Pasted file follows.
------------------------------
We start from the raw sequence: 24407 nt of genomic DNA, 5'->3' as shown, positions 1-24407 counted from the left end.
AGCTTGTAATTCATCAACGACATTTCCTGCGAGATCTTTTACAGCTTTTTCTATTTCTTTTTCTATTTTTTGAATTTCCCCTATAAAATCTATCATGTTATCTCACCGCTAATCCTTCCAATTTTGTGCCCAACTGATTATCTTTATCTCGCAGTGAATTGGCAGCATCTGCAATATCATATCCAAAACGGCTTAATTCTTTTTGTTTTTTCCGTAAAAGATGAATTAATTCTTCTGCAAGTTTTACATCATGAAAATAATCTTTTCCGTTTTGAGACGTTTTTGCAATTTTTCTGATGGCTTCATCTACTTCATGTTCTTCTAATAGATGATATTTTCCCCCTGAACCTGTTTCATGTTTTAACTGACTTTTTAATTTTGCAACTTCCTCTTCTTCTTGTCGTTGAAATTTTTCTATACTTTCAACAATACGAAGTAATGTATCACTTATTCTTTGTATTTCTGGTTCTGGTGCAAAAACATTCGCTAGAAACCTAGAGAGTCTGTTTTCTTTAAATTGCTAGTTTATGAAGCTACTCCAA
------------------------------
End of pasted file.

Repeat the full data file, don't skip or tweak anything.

We start from the raw sequence: 24407 nt of genomic DNA, 5'->3' as shown, positions 1-24407 counted from the left end.
AGCTTGTAATTCATCAACGACATTTCCTGCGAGATCTTTTACAGCTTTTTCTATTTCTTTTTCTATTTTTTGAATTTCCCCTATAAAATCTATCATGTTATCTCACCGCTAATCCTTCCAATTTTGTGCCCAACTGATTATCTTTATCTCGCAGTGAATTGGCAGCATCTGCAATATCATATCCAAAACGGCTTAATTCTTTTTGTTTTTTCCGTAAAAGATGAATTAATTCTTCTGCAAGTTTTACATCATGAAAATAATCTTTTCCGTTTTGAGACGTTTTTGCAATTTTTCTGATGGCTTCATCTACTTCATGTTCTTCTAATAGATGATATTTTCCCCCTGAACCTGTTTCATGTTTTAACTGACTTTTTAATTTTGCAACTTCCTCTTCTTCTTGTCGTTGAAATTTTTCTATACTTTCAACAATACGAAGTAATGTATCACTTATTCTTTGTATTTCTGGTTCTGGTGCAAAAACATTCGCTAGAAACCTAGAGAGTCTGTTTTCTTTAAATTGCTAGTTTATGAAGCTACTCCAA